Residents protest Hoboken pier plan
Jersey Journal, Jersey City, New Jersey, July 20, 2018,
ACTION CARTING, JERSEY CITY, Fourth Avenue, between Atlantic Avenue and Pacific Street, July 19, 2018.
SCHOLASTIC yellow school bus and SPECTRUM, Fourth Avenue between Atlantic Avenue and Pacific Avenue, July 19, 2018
[Y, BYU, Utah, Mormonism; also, Yale Y]
Logan Bus, http://www.loganbus.com/operational-excellence/
ENGINE 11 bike, parked at HANDICAP sign AFA Fire Alarm, Missouri license plate, Mercedes Benz Y
(Stapled parking lot, 4th Avenue at 3rd Street, Brooklyn, July 19, 2018)
Downtown Logan, with courthouse
|Motto(s): “United in Service”|
Logan is a city in Cache County, Utah, United States. As of the 2010 census the population was 48,174, with an estimated population of 48,997 in 2014. By 2050 the population size for Logan is expected to double. Logan is the county seat of Cache County and the principal city of the Logan metropolitan area, which includes Cache County and Franklin County, Idaho. The Logan metropolitan area contained 125,442 people as of the 2010 census. In 2005 and 2007, Morgan Quitno declared the Logan metropolitan area the safest in the United States.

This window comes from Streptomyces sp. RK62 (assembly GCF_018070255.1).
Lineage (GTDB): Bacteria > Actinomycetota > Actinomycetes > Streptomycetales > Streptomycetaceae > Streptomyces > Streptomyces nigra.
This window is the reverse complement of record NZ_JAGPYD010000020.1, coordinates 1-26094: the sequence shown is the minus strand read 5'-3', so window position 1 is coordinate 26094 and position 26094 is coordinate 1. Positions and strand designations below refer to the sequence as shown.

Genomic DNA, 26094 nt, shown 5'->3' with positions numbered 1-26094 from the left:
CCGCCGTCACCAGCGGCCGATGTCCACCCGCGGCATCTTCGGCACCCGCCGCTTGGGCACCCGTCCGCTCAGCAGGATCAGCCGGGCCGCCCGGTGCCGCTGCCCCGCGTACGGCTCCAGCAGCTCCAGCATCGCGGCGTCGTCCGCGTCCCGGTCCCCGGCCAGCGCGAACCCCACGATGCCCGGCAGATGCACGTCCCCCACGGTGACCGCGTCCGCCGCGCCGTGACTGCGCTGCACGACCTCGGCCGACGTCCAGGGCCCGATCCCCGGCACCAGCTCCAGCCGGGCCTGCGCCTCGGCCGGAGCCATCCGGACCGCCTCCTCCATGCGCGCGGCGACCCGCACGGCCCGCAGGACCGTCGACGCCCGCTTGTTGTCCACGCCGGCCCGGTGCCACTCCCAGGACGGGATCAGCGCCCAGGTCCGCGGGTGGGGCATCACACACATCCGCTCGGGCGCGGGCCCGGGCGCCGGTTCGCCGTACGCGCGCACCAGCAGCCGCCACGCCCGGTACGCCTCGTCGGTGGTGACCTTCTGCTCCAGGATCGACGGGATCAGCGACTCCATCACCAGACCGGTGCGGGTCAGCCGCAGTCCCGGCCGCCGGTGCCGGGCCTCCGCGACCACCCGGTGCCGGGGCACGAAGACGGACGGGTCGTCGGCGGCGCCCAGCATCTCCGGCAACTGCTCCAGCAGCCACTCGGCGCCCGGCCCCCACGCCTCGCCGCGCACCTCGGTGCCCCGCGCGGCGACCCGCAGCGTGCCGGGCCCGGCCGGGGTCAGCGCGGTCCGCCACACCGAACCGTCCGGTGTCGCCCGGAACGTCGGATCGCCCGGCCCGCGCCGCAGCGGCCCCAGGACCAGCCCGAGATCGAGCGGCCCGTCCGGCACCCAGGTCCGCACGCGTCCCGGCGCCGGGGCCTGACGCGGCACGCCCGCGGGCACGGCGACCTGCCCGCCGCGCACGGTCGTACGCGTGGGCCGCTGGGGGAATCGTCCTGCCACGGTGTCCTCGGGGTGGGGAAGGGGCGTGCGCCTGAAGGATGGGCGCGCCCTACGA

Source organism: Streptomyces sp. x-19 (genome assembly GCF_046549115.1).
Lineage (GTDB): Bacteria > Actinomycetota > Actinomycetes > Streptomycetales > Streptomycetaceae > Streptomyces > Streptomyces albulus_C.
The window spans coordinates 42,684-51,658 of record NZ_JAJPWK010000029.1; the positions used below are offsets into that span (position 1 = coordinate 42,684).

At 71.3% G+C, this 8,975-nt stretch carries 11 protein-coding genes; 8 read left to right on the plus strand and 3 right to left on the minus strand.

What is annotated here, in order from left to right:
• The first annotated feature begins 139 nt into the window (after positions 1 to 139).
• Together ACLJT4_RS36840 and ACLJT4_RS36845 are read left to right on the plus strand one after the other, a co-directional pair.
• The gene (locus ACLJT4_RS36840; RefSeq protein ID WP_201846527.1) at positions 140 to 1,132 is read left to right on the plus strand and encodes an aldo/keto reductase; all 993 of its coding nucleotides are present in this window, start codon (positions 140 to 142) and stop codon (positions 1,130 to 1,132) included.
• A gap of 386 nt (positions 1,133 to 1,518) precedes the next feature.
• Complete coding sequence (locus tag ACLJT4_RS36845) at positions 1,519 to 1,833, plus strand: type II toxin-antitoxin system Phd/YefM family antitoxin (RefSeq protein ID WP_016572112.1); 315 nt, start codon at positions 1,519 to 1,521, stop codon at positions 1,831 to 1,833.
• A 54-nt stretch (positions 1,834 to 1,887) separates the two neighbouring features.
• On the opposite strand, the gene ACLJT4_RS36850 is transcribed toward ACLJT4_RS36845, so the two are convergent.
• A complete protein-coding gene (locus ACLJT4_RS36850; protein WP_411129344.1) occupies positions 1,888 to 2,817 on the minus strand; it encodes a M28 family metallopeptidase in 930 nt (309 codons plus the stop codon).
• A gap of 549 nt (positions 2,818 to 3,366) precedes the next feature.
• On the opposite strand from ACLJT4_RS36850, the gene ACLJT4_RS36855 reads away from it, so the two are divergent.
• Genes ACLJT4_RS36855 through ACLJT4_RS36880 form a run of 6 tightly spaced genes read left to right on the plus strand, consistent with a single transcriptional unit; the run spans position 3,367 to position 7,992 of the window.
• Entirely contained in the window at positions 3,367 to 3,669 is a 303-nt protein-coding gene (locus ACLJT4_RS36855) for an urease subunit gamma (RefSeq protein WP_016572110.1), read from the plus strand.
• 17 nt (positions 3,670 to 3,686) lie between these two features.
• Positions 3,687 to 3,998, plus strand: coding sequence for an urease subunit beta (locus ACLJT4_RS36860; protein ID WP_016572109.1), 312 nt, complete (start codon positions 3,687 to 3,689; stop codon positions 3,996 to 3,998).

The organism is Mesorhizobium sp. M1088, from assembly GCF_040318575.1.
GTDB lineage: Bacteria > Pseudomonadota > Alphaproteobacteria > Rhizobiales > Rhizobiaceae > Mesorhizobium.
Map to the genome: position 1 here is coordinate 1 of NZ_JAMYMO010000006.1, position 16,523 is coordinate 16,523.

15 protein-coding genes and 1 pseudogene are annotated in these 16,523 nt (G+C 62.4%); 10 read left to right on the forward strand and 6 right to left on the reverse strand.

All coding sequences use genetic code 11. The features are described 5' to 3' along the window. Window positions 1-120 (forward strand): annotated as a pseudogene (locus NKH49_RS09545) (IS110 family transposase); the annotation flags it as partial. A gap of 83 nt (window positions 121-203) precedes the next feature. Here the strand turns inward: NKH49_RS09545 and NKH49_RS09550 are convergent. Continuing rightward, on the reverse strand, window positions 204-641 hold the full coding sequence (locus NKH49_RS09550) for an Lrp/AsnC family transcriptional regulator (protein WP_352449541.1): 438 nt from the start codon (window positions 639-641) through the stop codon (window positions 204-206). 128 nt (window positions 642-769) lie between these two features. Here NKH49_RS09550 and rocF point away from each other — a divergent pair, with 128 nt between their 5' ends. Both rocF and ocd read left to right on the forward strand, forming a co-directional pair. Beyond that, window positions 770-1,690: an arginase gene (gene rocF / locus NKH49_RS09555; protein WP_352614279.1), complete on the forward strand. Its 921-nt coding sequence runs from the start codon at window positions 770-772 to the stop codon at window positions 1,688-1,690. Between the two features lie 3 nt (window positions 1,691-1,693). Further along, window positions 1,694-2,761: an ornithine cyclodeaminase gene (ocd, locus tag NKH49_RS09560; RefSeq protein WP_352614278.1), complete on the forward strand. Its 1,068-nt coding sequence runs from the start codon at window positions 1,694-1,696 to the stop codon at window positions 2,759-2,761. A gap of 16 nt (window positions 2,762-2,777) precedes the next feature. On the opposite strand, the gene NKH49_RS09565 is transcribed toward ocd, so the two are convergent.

FARM SHARE [beets]
beetology, Atlantic Avenue at Fourth Avenue, July 19, 2018, on my way to Bank of America
FLASH: Black male shirt up pants down, in front of Bank of America, Flatbush Avenue between Fourth Avenue and State Street, when I went to withdraw money from my checking account to send to Wesley via Western Union at PL$, July 19, 2018
(Australia Stock Exchange, July 19, 2018, http://ww.asx.com.au)